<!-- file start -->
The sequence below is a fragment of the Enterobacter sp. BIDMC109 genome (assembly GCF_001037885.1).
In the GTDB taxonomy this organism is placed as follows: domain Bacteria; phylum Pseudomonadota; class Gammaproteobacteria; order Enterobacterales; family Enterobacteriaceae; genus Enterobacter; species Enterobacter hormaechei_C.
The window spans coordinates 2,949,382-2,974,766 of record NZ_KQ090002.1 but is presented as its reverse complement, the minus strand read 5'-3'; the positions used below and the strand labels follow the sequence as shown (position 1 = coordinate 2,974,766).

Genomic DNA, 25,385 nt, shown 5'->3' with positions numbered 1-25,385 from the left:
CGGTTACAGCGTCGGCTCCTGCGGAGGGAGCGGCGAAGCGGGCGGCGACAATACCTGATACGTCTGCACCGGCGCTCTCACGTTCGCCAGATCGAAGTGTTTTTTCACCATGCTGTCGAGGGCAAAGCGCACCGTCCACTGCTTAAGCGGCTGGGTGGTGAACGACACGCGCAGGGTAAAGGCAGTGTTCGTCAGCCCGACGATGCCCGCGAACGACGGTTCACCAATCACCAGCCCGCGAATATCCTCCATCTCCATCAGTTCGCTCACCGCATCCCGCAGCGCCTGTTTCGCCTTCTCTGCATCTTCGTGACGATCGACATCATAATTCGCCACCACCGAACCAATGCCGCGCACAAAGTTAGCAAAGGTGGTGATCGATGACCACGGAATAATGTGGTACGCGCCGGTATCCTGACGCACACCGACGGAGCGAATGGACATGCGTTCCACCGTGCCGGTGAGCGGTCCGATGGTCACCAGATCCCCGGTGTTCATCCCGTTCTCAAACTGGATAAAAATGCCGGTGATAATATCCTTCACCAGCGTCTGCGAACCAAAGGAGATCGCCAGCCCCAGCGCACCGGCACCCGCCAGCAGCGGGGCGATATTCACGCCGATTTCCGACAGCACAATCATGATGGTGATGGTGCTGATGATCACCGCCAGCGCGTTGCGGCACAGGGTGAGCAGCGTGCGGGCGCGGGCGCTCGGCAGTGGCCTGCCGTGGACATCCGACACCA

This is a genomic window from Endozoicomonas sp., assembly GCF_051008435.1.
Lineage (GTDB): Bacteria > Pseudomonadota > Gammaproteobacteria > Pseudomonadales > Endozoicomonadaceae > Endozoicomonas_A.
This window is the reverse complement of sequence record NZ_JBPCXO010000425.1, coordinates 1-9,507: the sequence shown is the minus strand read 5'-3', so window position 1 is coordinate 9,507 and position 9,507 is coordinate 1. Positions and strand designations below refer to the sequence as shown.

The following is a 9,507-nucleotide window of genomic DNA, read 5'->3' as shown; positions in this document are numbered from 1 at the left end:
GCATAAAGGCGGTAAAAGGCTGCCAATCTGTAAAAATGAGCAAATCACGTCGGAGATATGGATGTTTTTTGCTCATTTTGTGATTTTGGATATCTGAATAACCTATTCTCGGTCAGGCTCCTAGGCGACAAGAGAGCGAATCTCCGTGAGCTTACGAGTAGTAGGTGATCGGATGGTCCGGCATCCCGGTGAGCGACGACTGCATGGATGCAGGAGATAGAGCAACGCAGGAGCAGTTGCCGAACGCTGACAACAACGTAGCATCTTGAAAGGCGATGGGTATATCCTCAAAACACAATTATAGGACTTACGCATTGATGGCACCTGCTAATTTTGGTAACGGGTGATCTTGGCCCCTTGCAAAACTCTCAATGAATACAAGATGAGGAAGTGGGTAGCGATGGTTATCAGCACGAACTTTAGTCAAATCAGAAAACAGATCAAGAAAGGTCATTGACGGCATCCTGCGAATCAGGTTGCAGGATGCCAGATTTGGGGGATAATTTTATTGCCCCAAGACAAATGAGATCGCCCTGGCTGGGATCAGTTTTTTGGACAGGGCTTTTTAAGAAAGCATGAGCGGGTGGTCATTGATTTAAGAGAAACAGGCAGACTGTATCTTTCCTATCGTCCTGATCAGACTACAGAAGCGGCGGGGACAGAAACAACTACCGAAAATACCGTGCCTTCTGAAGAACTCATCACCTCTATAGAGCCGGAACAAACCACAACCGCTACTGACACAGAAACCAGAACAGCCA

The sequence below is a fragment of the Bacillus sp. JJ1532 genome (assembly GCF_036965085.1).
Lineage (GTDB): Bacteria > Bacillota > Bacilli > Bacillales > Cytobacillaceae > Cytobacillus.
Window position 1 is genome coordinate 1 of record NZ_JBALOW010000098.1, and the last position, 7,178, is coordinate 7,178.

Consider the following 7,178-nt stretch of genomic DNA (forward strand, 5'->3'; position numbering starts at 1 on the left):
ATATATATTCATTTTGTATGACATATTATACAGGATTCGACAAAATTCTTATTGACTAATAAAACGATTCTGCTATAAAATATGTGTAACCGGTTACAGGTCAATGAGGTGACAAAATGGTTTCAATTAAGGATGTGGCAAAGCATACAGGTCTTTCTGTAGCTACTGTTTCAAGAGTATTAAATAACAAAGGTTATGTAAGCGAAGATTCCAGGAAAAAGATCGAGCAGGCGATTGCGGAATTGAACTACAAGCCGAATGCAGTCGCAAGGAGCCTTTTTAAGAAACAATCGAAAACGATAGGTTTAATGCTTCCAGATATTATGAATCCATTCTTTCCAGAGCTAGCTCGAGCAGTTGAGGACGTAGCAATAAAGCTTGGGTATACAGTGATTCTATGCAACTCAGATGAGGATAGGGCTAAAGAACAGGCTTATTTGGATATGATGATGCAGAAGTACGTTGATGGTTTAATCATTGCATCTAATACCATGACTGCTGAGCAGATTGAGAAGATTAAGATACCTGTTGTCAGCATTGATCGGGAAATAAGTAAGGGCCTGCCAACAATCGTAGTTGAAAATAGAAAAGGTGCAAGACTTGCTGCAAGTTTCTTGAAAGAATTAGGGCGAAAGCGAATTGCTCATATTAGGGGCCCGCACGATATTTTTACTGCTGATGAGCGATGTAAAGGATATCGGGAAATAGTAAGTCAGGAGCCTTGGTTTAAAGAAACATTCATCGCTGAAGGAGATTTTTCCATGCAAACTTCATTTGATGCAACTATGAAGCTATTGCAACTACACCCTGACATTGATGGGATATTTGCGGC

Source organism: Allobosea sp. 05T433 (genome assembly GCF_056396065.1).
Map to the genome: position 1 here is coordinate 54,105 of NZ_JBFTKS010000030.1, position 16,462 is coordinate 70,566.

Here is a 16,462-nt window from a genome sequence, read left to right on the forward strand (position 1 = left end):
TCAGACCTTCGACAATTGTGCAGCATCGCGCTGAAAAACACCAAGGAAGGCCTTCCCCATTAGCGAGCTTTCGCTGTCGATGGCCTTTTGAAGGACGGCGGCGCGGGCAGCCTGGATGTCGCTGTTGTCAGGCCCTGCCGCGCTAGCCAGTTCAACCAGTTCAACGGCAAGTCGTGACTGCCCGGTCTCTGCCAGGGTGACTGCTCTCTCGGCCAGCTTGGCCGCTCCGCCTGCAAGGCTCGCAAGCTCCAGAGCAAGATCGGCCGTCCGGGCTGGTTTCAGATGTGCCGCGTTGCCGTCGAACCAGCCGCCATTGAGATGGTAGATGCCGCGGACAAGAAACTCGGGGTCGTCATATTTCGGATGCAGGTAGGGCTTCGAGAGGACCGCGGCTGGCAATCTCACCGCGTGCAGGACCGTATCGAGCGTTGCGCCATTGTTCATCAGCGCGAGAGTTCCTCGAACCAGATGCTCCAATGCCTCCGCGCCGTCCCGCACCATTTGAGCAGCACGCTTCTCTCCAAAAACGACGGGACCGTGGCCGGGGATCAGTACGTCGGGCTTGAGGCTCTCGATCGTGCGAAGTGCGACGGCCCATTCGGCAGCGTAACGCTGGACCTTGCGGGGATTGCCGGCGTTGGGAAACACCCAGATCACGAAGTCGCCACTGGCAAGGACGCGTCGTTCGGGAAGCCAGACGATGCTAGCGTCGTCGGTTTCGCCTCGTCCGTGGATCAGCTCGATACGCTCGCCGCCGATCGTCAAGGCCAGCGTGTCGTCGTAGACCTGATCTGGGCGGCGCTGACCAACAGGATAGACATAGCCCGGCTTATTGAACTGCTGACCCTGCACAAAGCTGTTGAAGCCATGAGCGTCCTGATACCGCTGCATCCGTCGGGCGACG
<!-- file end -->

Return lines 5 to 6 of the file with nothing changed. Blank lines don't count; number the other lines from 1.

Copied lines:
CGGTTACAGCGTCGGCTCCTGCGGAGGGAGCGGCGAAGCGGGCGGCGACAATACCTGATACGTCTGCACCGGCGCTCTCACGTTCGCCAGATCGAAGTGTTTTTTCACCATGCTGTCGAGGGCAAAGCGCACCGTCCACTGCTTAAGCGGCTGGGTGGTGAACGACACGCGCAGGGTAAAGGCAGTGTTCGTCAGCCCGACGATGCCCGCGAACGACGGTTCACCAATCACCAGCCCGCGAATATCCTCCATCTCCATCAGTTCGCTCACCGCATCCCGCAGCGCCTGTTTCGCCTTCTCTGCATCTTCGTGACGATCGACATCATAATTCGCCACCACCGAACCAATGCCGCGCACAAAGTTAGCAAAGGTGGTGATCGATGACCACGGAATAATGTGGTACGCGCCGGTATCCTGACGCACACCGACGGAGCGAATGGACATGCGTTCCACCGTGCCGGTGAGCGGTCCGATGGTCACCAGATCCCCGGTGTTCATCCCGTTCTCAAACTGGATAAAAATGCCGGTGATAATATCCTTCACCAGCGTCTGCGAACCAAAGGAGATCGCCAGCCCCAGCGCACCGGCACCCGCCAGCAGCGGGGCGATATTCACGCCGATTTCCGACAGCACAATCATGATGGTGATGGTGCTGATGATCACCGCCAGCGCGTTGCGGCACAGGGTGAGCAGCGTGCGGGCGCGGGCGCTCGGCAGTGGCCTGCCGTGGACATCCGACACCA

This is a genomic window from Endozoicomonas sp., assembly GCF_051008435.1.